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    Need more open mindedness in the country like this to make the country move forward.

  18. #18
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    Somehow he reminds me of Hasan Nisar.


    Ki Mohammad (saw) sey wafa tu ney tou hum terey hain
    Yeh jahaan cheez kya hai Loh-o-Qalam tere hain

  19. #19
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    I often disagree with Mamoon's rebuttals on various topics but always appreciate his comments.


    Lets bring back M.Sami

  20. #20
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    Very interesting read from the most intriguing Pakistani poster on this site. Good stuff @Mamoon as usual.


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    I was interested in the art and literature thing.

    In Pakistan you can only be doctor or engineer. The scope for being anything else is ridiculously small.

    Also I didn't know about the car accident, but perhaps because you had to rise from adversity, your views are sometimes a tad negative.

    But a good interview nonetheless.


    And I get so high.. And I just can't feel it....

  22. #22
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    Good interview kid!

  23. #23
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    Looking forward to your novel

  24. #24
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    So you are of my age give or take an year

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    Good read. Intrigued by this novel, what is it about?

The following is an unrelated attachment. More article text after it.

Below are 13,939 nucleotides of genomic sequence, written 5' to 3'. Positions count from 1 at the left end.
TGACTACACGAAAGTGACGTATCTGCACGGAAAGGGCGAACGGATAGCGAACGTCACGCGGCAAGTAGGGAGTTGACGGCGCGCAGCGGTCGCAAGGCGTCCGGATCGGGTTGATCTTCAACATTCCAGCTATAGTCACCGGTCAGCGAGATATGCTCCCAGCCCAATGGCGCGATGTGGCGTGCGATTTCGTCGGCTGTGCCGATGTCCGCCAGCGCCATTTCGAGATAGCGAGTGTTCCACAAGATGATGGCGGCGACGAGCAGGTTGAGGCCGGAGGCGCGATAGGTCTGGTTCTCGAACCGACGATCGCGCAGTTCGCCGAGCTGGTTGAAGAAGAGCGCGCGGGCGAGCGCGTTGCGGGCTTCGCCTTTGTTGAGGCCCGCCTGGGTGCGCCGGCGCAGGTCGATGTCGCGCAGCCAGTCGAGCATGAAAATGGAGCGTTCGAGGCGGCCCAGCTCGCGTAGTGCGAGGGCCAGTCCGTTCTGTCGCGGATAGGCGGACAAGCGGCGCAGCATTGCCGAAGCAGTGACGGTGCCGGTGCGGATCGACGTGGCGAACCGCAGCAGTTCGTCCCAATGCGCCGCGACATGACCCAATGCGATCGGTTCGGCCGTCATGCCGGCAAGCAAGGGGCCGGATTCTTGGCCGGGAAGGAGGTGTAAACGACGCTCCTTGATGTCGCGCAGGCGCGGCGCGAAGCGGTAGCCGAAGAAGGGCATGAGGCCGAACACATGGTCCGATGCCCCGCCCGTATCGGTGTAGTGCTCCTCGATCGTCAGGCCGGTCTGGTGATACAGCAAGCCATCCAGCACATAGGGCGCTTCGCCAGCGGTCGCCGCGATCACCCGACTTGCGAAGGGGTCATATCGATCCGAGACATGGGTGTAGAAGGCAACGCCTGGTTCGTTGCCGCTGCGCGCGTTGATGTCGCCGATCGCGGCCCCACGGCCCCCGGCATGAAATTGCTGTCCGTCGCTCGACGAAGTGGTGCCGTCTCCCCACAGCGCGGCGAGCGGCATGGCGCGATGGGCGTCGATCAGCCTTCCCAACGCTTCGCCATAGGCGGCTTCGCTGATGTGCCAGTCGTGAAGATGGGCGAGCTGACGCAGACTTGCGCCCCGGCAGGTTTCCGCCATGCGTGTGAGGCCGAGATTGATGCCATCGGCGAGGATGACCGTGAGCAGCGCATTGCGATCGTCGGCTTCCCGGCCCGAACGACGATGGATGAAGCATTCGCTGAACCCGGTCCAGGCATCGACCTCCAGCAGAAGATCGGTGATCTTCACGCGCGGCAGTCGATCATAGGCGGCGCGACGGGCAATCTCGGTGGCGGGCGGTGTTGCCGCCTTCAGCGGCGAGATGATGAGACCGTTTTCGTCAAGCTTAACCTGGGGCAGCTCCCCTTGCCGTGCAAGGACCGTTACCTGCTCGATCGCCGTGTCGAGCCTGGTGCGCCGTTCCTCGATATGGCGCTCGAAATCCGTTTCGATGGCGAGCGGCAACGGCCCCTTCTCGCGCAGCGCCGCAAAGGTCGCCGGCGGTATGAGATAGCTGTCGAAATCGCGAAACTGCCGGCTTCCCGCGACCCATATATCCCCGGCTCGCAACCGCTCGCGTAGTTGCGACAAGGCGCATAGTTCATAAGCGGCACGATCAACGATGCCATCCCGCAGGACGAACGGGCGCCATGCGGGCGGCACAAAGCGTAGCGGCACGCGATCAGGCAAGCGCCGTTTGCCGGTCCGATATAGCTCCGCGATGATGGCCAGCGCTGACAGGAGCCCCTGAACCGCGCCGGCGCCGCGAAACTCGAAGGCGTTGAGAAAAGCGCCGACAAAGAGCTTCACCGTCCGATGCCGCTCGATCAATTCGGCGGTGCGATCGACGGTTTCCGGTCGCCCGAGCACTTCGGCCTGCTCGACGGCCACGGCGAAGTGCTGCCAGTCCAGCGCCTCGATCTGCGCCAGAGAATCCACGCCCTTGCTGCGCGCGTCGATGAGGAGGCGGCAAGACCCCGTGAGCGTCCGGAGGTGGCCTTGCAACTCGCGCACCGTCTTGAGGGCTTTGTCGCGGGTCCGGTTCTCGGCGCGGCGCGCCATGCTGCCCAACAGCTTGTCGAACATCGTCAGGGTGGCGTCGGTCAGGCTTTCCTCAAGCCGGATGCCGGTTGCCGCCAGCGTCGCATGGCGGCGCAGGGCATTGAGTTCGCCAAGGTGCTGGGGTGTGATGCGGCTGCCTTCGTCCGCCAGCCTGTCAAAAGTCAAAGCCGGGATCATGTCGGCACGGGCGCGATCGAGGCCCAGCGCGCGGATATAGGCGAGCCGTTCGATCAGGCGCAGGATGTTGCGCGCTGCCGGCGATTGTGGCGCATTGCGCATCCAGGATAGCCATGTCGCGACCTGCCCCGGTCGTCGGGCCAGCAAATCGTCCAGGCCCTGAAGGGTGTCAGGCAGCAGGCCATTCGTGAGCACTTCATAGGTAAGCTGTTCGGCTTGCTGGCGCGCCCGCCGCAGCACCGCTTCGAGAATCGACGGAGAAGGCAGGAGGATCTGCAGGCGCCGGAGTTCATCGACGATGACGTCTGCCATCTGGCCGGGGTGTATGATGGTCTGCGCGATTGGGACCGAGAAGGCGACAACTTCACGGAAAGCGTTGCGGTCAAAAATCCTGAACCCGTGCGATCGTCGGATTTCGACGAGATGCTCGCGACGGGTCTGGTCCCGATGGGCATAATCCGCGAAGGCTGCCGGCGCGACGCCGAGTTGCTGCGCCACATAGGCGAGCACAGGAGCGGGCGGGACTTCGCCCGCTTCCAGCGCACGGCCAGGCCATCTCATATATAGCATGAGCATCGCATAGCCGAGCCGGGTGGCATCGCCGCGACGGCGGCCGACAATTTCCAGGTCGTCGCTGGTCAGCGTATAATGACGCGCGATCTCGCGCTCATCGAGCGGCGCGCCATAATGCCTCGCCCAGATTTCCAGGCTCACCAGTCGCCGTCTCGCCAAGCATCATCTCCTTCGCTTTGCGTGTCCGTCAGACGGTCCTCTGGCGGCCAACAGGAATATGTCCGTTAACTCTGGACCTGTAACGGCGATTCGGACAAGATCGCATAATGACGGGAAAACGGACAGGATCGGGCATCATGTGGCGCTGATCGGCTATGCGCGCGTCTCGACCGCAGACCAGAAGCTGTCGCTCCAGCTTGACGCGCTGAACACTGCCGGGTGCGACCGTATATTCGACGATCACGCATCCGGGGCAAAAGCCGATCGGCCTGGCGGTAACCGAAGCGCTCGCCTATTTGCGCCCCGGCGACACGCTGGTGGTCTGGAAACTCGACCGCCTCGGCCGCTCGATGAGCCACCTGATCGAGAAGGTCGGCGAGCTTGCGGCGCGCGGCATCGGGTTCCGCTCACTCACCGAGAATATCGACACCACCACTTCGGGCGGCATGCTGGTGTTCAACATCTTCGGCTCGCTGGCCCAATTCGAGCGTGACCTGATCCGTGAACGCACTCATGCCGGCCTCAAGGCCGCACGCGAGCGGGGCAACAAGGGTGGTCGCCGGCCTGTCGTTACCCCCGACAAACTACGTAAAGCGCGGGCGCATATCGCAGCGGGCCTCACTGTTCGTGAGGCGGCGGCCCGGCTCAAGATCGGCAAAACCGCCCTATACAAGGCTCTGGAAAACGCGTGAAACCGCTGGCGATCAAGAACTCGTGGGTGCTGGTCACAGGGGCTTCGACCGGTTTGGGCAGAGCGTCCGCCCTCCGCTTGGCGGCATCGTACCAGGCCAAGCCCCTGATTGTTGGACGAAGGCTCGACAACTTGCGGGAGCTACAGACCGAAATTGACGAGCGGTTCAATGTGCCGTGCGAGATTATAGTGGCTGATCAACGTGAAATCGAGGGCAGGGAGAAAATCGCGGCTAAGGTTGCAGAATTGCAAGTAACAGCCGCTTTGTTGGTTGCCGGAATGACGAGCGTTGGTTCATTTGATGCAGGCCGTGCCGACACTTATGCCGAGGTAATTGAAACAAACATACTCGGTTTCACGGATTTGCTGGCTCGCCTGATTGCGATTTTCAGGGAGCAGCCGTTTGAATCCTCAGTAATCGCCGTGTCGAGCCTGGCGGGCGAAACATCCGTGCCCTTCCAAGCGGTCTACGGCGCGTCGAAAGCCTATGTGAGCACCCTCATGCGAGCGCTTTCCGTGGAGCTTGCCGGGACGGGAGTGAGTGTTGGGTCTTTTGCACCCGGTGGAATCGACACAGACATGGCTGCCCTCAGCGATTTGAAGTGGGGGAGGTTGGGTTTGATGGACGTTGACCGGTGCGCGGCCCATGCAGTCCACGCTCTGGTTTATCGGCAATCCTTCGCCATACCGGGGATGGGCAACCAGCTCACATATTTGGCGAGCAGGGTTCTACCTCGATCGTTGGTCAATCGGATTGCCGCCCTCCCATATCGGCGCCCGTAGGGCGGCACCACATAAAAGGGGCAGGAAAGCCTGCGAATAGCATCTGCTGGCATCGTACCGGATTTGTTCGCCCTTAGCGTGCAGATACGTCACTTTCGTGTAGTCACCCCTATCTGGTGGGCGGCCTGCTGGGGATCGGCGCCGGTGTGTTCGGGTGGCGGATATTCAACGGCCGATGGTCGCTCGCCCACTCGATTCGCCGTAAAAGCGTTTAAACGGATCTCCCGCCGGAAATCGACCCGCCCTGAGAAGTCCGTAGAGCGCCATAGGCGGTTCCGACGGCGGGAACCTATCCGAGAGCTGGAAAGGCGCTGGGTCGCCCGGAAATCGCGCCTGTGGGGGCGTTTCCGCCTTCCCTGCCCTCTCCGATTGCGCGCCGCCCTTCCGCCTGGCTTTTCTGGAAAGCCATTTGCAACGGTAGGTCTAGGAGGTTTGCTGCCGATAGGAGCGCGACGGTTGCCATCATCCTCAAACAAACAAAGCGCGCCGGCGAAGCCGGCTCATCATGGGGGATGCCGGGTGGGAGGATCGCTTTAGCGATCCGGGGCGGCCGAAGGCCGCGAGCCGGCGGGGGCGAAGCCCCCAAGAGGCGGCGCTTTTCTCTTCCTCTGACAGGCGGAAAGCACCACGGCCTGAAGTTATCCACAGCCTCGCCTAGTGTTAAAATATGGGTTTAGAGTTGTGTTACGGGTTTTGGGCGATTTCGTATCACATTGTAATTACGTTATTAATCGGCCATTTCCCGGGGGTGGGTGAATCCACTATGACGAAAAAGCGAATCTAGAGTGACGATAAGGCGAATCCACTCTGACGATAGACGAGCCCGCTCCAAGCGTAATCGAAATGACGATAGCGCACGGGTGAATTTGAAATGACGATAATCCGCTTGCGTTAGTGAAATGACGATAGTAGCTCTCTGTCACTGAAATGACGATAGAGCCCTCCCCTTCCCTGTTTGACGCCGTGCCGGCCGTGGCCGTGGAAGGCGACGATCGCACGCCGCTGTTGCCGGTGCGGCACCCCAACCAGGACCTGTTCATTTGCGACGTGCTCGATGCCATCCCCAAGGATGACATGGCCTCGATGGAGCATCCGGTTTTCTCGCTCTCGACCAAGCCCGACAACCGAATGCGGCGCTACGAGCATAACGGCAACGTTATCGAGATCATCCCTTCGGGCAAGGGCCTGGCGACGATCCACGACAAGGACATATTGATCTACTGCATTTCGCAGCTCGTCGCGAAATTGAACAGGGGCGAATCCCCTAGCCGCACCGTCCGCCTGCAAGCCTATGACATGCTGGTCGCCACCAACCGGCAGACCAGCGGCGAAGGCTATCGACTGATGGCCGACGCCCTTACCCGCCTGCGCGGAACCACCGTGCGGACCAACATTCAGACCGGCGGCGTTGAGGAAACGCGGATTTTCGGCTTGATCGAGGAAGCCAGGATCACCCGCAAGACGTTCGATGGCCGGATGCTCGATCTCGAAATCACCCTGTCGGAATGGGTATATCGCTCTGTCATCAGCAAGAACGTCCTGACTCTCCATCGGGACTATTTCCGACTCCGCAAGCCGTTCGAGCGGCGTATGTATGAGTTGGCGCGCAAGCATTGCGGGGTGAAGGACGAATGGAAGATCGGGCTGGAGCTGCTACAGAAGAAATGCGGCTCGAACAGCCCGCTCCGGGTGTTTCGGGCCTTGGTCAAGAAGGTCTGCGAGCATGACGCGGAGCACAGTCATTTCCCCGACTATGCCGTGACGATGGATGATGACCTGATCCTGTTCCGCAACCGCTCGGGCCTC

Full credit to Micky Arthur for realizing Babar Azam was born to bat at 3 in all formats.

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    Wonderful interview from the most sensible and reasonable poster on PakPassion, Thats why I admire Mamoon for his realistic and straight forward analysis and views on Pakistan's Cricket and life in general. He shows a lot of maturity and intellectual clarity beyond his age which is surprising. Anyway a very nice read and good luck with your novel!

  27. #27
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    some of his opinions may be absurd and against the grain but @Mamoon never loses his cool and can provide his logic for them without getting emotional, which I really respect.

    an interesting chap, and certainly one of the better posters on PP.


    Proud Shehri of Misbah Ka Pakistan

  28. #28
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    Mamoon is one of the brightest minds on PP. I am sure the guy is very smart in real life too.